When the conversation on accessibility comes up – in corporate boardrooms or policy roundtables or in our TV and Radio talk shows, we speak of grand plans of wheelchair ramps and voice-assisted service provision. Things too big for a person to do on their own mostly. We ignore our everyday personal failing to foster inclusion, the reminder of which is in our hands almost all day – our smartphones.
While accessibility in public service crawls to catch up software developers have been hard at work incorporating assistive technologies for disabled people. From Google’s TalkBack and a host of other features that allow gesture and navigation control, to Apple’s iOS VoiceOver feature. The structure is there, but it sits largely unused because sensitivity to accessibility is something abled people rarely entertain.
Take the Alt Text feature on Twitter for instance. It allows you to compose a description of the image or GIF you are sharing so the content you are sharing is accessible to more people, including those who are blind or of low vision.
The Alt Text feature allows a 1000 character room to compose as detailed a description as possible, the better for the vision impaired person dependant on it to get the full picture rendered back to them in a text-to-speech format.
Social media is a key communication medium in this age and time; it is at the center of the very structures of our daily interactions. We learned very intimately the power that it has in the hands of everyday people in 2020 as people organized and agitated for increased social justice from Hong Kong to Nigeria.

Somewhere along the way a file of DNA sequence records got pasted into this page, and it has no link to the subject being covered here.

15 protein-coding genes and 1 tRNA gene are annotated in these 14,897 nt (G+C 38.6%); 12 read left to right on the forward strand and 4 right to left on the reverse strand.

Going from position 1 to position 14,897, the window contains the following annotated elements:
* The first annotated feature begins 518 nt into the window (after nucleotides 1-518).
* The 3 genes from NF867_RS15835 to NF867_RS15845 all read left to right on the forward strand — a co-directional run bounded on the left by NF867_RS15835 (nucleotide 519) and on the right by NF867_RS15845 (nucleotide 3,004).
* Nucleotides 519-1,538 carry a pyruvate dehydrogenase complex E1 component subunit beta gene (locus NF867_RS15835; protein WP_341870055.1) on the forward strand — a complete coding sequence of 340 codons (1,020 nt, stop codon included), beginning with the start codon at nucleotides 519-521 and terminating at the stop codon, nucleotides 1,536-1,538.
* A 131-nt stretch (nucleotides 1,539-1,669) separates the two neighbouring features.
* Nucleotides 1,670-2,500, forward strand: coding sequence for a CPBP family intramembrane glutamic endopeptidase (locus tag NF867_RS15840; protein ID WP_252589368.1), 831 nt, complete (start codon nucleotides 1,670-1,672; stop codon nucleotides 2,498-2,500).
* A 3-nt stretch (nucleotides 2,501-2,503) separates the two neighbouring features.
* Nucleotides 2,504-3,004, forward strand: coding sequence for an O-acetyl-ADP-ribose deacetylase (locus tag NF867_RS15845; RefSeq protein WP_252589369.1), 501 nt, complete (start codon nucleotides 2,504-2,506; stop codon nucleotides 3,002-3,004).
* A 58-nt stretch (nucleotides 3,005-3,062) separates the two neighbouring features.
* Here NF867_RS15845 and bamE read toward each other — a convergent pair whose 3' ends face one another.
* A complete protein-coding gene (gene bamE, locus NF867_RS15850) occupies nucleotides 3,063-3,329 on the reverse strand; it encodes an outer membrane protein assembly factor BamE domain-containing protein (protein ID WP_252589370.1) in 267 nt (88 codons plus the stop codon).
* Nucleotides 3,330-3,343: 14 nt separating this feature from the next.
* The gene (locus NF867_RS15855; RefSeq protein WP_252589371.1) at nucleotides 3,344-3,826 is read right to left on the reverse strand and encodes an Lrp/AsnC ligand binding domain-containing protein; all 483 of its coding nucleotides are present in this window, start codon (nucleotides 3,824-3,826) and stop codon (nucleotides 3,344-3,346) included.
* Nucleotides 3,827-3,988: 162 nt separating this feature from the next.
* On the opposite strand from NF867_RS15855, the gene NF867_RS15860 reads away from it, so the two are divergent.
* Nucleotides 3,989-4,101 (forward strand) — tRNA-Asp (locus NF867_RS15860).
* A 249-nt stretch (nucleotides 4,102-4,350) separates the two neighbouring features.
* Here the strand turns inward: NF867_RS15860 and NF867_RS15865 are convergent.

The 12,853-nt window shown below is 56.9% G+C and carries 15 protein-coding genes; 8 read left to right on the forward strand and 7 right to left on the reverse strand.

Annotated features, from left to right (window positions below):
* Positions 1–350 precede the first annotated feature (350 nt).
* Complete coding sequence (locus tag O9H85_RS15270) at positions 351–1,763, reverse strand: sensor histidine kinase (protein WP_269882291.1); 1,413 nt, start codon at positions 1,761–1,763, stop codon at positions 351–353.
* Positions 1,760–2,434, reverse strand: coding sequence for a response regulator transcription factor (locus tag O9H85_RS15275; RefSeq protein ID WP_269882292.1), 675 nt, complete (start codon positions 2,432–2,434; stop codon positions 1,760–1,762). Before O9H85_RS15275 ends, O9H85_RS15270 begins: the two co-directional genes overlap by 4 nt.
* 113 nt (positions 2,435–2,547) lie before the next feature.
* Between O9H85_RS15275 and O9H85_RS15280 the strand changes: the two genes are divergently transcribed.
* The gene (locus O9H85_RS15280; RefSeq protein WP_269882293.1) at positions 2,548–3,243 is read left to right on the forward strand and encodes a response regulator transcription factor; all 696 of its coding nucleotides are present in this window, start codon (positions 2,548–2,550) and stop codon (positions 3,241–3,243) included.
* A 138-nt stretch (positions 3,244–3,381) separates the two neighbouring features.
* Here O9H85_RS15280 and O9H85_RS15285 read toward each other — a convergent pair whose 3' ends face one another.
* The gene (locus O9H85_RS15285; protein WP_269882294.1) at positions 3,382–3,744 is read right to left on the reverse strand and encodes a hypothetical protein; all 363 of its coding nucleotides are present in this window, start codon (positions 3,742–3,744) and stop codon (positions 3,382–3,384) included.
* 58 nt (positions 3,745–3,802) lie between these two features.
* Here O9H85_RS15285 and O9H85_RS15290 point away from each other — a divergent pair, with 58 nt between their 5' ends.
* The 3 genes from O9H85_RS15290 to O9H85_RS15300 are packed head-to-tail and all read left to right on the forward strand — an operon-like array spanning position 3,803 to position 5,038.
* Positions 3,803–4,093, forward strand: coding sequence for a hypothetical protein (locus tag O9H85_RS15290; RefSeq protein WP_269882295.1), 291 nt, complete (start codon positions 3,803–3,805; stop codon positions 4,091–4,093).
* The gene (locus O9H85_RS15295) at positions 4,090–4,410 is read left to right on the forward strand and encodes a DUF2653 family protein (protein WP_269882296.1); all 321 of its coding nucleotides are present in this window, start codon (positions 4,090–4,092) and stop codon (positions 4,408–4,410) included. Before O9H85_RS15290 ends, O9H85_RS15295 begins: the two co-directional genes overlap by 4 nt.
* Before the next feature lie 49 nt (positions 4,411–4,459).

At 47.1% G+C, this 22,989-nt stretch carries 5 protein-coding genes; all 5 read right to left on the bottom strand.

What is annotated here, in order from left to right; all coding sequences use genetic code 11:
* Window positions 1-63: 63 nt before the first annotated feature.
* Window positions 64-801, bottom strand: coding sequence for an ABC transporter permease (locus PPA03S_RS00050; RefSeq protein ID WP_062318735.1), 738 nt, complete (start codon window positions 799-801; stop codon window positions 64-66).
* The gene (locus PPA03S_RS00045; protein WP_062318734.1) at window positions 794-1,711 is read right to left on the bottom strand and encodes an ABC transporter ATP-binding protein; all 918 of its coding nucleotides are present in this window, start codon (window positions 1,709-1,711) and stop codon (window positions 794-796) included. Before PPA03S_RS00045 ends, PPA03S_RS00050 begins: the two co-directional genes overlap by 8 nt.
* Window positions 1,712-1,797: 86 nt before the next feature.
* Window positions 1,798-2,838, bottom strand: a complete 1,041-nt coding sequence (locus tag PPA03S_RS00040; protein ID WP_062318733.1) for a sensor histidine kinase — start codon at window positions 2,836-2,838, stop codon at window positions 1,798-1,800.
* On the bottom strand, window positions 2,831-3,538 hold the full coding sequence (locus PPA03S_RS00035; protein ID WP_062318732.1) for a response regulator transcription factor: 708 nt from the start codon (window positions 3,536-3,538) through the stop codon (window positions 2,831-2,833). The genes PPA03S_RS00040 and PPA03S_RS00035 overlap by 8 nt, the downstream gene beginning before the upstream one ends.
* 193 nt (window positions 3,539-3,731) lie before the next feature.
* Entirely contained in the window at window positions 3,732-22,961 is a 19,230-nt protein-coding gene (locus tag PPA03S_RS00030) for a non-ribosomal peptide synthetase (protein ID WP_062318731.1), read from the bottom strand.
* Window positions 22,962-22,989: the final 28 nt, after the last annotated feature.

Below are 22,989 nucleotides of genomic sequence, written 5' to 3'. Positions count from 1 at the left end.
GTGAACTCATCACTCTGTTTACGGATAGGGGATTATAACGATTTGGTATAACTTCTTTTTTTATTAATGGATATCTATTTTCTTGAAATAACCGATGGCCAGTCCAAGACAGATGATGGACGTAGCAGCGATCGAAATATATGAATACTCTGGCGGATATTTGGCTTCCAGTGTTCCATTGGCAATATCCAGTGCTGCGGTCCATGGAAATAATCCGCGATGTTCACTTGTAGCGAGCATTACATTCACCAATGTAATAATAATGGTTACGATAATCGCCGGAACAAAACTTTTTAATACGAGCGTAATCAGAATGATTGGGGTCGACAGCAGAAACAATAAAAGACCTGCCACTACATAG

Increased accessibility will give greater numbers of human groups a say in how they are governed, how they can be better assisted and foster a more equitable world.
If you are keen on understanding how to better incorporate Alt Text in your tweets, the following guide may be helpful.
- While any description at all is better than none there is a reason the character allowance for Alt Text description is more than 3 times the character allowance for a tweet. It is helpful to include as much description as possible.
- Describe the nature of the image (meme, selfie, headshot, painting, etc.)
- Match the image description to the mood of the tweet (say you tweeted a picture of a park with the caption ‘this is so refreshing’ describe how the green backdrop makes you feel inside.)
- Mention colors, some of the people who use screen readers are not born blind, and even lifelong blind people have meaning associations for different colors.
2. If you forget to include Alt Text you can always add a description tweet and make it a thread.
These are minor gestures and considering we may never know someone for whom these things mean the world, it can be easy to think “Why go through the trouble?”
If you ever entertain the thought, that is alright, privilege can make us oblivious to all the ways in which exclusion makes things abled people consider easy like appreciating and liking a tweet impossible for the disabled.
It is worth noting however that not everyone who uses screen readers now always had the need for it. Old age, disease, and unforeseen circumstances can make someone who never had to begin to need accessibility features at any point in life.
A world in which accessibility is the driving policy is a better world for all of us.